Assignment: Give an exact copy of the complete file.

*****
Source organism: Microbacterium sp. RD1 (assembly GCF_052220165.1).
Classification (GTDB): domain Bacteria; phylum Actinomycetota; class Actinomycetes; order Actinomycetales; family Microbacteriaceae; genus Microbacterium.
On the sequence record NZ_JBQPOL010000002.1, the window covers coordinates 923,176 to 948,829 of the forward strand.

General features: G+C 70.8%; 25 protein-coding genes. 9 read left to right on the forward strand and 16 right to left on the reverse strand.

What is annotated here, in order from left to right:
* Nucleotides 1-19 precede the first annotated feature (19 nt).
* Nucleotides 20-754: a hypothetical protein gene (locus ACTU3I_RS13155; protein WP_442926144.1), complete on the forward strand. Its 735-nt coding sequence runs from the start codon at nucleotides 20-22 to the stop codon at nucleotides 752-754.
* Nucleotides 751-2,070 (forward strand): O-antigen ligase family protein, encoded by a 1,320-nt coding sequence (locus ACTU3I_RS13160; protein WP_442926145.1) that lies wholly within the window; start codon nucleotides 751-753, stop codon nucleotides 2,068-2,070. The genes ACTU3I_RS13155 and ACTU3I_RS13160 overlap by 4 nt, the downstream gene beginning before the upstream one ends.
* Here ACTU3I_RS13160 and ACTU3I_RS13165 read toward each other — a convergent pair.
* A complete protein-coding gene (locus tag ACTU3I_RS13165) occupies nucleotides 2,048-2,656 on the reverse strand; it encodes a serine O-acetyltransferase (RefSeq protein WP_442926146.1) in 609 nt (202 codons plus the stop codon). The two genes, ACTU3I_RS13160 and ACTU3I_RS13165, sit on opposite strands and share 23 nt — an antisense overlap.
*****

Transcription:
Source organism: Microbacterium sp. RD1 (assembly GCF_052220165.1).
Classification (GTDB): domain Bacteria; phylum Actinomycetota; class Actinomycetes; order Actinomycetales; family Microbacteriaceae; genus Microbacterium.
On the sequence record NZ_JBQPOL010000002.1, the window covers coordinates 923,176 to 948,829 of the forward strand.

General features: G+C 70.8%; 25 protein-coding genes. 9 read left to right on the forward strand and 16 right to left on the reverse strand.

What is annotated here, in order from left to right:
* Nucleotides 1-19 precede the first annotated feature (19 nt).
* Nucleotides 20-754: a hypothetical protein gene (locus ACTU3I_RS13155; protein WP_442926144.1), complete on the forward strand. Its 735-nt coding sequence runs from the start codon at nucleotides 20-22 to the stop codon at nucleotides 752-754.
* Nucleotides 751-2,070 (forward strand): O-antigen ligase family protein, encoded by a 1,320-nt coding sequence (locus ACTU3I_RS13160; protein WP_442926145.1) that lies wholly within the window; start codon nucleotides 751-753, stop codon nucleotides 2,068-2,070. The genes ACTU3I_RS13155 and ACTU3I_RS13160 overlap by 4 nt, the downstream gene beginning before the upstream one ends.
* Here ACTU3I_RS13160 and ACTU3I_RS13165 read toward each other — a convergent pair.
* A complete protein-coding gene (locus tag ACTU3I_RS13165) occupies nucleotides 2,048-2,656 on the reverse strand; it encodes a serine O-acetyltransferase (RefSeq protein WP_442926146.1) in 609 nt (202 codons plus the stop codon). The two genes, ACTU3I_RS13160 and ACTU3I_RS13165, sit on opposite strands and share 23 nt — an antisense overlap.